Supporters of the organisation Farmers for Action used tractors to block a Robert Wiseman Dairy processing plant near Bridgwater, Somerset, last night.
They are protesting at the price they are paid for a litre of milk. In the last three months the price paid per litre has dropped by 2 pence and will drop by another 2 pence by 1 August.
Farmers are hoping the dairy will reverse its decision and pay them the money they have lost but many fear the shortfall will force them out of business. Some farmers are being paid less for their milk than the cost to produce it.
– David Handley, Chairman, Farmers for Action
These people have got greedy, and they have squeezed us and squeezed us to the point we have got to. We have got to fight for the industry because if we don't the industry is going to go.
Robert Wiseman Daries have released a statement saying they understand the farmers' position but that they cannot fund the milk price at the previous level.
– Spokesman for Robert Wiseman Daries
We fully understand the strength of feeling amongst dairy producers and continue to engage with those with an interest in the dairy supply chain.
It is important to stress we are not in a position to fund a milk price at the level it was prior to the global collapse in the value of cream.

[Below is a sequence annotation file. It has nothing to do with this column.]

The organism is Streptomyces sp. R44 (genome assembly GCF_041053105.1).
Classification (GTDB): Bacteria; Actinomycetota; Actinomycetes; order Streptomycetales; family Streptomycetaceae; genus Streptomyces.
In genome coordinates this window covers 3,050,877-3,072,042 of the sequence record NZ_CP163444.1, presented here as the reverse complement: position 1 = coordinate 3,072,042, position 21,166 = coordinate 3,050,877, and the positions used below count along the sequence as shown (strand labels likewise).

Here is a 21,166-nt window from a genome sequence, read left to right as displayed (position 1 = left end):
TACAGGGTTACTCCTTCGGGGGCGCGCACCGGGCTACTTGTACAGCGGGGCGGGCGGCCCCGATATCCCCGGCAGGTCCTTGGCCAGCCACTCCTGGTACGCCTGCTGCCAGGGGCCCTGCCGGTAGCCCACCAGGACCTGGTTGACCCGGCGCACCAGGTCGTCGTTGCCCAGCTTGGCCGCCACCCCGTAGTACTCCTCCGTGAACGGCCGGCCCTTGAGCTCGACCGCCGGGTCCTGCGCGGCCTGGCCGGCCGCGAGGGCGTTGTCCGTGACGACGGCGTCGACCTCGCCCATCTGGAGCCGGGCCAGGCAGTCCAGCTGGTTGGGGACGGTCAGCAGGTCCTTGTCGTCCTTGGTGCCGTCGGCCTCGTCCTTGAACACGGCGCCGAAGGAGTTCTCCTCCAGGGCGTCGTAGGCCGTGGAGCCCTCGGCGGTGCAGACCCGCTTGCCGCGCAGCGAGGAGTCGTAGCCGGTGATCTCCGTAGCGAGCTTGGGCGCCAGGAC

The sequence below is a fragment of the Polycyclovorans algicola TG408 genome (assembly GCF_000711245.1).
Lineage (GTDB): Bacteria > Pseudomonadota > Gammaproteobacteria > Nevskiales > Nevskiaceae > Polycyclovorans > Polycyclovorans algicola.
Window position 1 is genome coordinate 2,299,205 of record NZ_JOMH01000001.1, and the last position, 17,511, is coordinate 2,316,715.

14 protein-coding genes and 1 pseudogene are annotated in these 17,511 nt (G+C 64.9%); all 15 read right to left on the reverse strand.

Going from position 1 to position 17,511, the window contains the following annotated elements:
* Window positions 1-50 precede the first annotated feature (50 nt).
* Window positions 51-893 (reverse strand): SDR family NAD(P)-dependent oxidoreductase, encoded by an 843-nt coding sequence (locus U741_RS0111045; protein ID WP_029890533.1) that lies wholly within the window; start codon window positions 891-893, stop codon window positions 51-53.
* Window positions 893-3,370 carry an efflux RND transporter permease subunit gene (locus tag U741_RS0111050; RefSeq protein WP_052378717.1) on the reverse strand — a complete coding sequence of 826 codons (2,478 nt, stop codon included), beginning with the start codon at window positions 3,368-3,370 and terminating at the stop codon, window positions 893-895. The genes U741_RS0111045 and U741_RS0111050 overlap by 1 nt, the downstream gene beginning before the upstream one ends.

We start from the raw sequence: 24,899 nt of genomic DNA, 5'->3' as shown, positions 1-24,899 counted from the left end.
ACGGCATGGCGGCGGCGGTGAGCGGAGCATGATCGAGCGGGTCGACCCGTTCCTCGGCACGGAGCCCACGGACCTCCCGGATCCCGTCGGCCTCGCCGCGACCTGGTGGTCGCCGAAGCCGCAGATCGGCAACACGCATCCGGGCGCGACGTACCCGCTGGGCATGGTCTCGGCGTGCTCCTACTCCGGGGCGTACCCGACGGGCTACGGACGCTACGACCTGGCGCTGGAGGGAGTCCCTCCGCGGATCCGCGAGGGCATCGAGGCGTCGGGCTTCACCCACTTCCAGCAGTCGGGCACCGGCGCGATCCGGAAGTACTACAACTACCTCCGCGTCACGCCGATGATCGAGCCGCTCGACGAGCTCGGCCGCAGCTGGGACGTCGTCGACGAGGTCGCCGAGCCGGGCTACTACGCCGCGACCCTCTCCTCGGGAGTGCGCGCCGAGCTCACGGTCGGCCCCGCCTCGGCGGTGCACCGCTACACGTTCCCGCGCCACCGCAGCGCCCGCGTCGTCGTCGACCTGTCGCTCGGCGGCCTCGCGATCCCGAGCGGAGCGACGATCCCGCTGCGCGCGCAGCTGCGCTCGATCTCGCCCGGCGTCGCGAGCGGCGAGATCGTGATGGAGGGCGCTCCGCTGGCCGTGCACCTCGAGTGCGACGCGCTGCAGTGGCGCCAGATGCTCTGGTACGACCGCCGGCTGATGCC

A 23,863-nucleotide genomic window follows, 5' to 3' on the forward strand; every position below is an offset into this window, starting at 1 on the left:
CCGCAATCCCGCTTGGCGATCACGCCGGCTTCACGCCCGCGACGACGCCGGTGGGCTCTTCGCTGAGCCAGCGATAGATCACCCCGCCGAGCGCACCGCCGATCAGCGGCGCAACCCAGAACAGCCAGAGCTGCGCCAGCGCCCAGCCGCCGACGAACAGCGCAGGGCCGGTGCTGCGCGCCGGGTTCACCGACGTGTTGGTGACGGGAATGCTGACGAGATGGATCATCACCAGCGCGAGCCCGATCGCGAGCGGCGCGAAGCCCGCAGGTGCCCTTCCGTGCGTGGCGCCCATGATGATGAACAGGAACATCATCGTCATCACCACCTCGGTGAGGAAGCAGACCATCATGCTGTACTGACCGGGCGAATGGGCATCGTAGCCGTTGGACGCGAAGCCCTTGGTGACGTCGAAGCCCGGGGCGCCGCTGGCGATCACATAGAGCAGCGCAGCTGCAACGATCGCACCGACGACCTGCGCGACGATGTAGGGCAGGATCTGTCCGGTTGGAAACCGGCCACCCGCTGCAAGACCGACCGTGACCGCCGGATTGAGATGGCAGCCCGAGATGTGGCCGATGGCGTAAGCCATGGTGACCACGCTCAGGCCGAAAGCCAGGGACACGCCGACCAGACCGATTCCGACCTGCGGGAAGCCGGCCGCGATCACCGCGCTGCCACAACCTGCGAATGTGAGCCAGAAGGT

It is our hope that the market for liquid milk and bulk cream which is at the core of this issue will quickly find a balance which will allow us to return improved prices to farmers.
James Small, 36, a livestock farmer on the Mendip Hills in Somerset said he supported his dairy colleagues at the protest near Bridgwater.
– James Small, Farmer
There are an awful lot of young people, who obviously want to have a future in dairy, and farming in general, and they're voicing their concerns about whether there will be a future given the current crisis.
The sense of frustration and anger is palpable amongst the people here, they all feel a huge injustice about it all.
Processors like Wiseman or Arla or those types of companies are being dictated to by the major retailers - they are the ones who are really forcing the price down.
Mansel Raymond the National Farmers Union dairy board chairman told MPs this week that farmers "will not have the heart to go into the winter" if milk prices stay where they are.
The latest cuts will see farmers paid around 25p a litre for milk, but Mr Raymond said the cost of production was 29p a litre, meaning a sale price of 29.5p was the minimum they needed to remain viable.
– Anthony Rew, Milk Farmer, Newton Abbot, Devon
"There was a price cut about a month or so ago of about a penny and a half on our milk and now three of the large buyers have announced a price cut starting from August 1 and that's really stimulated the dairy industry into action.
"This summer has been terrible, farmers have been producing below the cost of production, they've been paid below the cost of production for a while and now this will be three and a half pence to four pence below the cost of production that they are getting paid.
"It's really put the industry in an unsustainable place."